Homeschooling and Teaching Social Skills

October 27, 2009
Written by:
Guest Author

Yesterday, we discussed the difference between socialization and social skills. As parents, we are concerned about and aim to have our children learn appropriate social skills. The question becomes how do we do that, especially within the realm of homeschooling?

The first thing to consider is how do children learn social skills? Let’s take a scenario involving a preschooler. A preschooler watches his dad hit his thumb with a hammer and he sees his dad say some colorful choice words out of frustration. The next time the preschooler stubs his toe or smashes his hand, often the child will “repeat” what the father said when he was hurt. The preschooler is imitating what he saw. It is the same with all social skills, it is a skill learned by first observing, then imitating. As they are exposed to more and more situations, while either observing or by demonstrating, their repertoire grows in appropriate (or inappropriate) behavior.

So, as homeschoolers, how can we demonstrate and then promote these skills? First, take the children with you when you do errands. Let them see how you handle interacting with a variety of individuals in different situations and surroundings. Show your children the appropriate way to ask for help at the library, buy stamps at the post office, and order food at McDonalds. After they have observed you for a few times, you can even have them order food at McDonalds while you stand beside them and “assist” where needed.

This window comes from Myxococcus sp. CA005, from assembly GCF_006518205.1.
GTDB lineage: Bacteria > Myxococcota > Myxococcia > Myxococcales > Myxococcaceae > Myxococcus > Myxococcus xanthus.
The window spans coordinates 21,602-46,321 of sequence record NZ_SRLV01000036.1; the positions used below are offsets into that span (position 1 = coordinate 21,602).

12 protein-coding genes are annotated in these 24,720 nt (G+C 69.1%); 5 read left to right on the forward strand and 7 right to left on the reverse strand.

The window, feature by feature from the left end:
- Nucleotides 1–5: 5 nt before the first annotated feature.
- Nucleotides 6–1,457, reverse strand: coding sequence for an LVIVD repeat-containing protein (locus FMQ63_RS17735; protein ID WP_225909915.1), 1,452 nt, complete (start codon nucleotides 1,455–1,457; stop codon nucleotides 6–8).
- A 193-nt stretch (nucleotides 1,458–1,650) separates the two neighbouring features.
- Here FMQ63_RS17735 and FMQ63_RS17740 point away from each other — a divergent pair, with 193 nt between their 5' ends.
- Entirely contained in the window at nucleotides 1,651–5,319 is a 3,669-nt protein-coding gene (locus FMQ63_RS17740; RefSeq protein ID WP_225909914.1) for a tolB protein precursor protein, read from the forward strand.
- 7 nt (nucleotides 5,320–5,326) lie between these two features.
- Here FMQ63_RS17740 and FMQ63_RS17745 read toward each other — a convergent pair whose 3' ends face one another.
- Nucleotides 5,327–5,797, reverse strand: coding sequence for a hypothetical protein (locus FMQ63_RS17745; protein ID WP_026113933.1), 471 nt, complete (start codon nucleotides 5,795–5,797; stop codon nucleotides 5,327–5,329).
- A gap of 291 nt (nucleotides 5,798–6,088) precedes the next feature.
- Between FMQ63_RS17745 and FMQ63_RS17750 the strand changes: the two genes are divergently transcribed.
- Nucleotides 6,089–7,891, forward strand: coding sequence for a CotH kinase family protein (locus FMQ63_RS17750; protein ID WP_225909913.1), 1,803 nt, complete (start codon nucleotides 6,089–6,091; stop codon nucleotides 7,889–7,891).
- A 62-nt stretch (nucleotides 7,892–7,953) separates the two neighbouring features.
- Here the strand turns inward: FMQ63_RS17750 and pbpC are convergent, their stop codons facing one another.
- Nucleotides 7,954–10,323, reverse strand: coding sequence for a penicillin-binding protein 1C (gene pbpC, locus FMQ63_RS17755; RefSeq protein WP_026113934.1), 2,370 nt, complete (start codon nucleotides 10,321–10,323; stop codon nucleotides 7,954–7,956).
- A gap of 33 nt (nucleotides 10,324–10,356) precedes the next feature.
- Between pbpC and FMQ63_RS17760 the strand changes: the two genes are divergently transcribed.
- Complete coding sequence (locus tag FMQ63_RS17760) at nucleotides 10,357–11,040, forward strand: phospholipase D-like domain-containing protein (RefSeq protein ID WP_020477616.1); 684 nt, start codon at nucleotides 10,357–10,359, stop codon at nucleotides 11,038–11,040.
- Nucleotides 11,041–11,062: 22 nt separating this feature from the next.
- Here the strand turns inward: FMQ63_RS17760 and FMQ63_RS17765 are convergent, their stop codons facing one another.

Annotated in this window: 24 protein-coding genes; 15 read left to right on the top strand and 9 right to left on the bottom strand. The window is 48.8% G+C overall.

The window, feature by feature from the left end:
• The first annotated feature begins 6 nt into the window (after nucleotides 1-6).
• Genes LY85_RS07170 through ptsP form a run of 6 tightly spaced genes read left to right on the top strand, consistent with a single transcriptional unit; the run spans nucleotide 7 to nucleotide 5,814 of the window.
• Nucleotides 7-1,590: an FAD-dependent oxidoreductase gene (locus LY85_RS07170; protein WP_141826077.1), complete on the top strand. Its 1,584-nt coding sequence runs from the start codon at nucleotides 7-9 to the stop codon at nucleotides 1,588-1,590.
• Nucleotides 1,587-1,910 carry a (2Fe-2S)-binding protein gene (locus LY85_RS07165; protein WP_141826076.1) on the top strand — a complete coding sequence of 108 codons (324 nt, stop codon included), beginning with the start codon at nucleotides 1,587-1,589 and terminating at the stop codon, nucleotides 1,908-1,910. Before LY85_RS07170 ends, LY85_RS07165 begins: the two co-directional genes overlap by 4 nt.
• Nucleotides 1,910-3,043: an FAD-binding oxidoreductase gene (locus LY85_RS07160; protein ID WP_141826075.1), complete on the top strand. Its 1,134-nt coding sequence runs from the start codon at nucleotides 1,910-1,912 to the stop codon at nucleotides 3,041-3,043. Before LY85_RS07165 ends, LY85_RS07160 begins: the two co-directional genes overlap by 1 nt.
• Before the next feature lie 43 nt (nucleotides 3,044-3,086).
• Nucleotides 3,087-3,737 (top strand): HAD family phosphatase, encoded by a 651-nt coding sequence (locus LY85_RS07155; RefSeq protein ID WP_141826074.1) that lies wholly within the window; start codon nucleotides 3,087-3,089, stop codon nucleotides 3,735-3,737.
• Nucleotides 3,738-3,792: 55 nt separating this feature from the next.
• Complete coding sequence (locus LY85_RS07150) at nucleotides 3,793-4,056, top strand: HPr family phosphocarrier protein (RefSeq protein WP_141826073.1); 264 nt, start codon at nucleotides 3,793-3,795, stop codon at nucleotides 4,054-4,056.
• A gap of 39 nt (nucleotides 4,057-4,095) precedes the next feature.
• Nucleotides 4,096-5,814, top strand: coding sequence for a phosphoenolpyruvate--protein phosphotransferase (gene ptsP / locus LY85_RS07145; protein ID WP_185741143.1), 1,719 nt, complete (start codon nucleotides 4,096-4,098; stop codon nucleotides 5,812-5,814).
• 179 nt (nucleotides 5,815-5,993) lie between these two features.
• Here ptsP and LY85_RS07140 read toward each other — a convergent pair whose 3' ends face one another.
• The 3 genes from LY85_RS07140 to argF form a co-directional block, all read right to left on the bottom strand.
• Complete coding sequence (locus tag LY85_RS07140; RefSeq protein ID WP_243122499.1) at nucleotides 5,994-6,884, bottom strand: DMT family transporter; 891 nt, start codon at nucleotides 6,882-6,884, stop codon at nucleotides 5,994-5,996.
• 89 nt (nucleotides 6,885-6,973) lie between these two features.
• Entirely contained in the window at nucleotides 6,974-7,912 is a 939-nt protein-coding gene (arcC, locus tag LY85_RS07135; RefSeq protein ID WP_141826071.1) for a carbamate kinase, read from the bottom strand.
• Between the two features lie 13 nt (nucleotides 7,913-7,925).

Some other activities that homeschool parents can do to help teach these skills:

1. You can get together with other homeschoolers: Many homeschool families participate in homeschool group activities such as field trips, park days, co-op or enrichment classes.

2. Your child can participate in sports programs: Students can participate in city sports, homeschool sports programs, and some public schools homeschool friendly states open up their sports programs to homeschooled students.

3. Your child can participate in youth groups: Many homeschool students join clubs and programs like 4-H, scouts, youth groups at their church, etc.

4. Your child can play with their friends: Play dates are often arranged with friends, during the day with fellow homeschoolers or after school for public/private school friends.

5. You and your child can do volunteer work: Some homeschool families volunteer at nursing homes, a soup kitchen and other community opportunities. Other opportunities to volunteer include museums, aquariums and zoos. The best part is you and your child can volunteer during the hours children are at school, when they have less helpers. As the years go on, your child can volunteer in an area of interest to them. An added benefit of volunteering, is it looks very good on an application for college, even work.

As you can see, our children have ample opportunity to see, learn, and practice social skills, not only with same-aged peers but with all ages. This is a far better example of what it is like in real life as an adult and in the end, are we not preparing them for life as an adult without us around?

Tomorrow, I will continue with social skills by addressing how to help those children that do not seem to catch onto them very easily. In particular, will be our unique learners like those on the Autism Spectrum.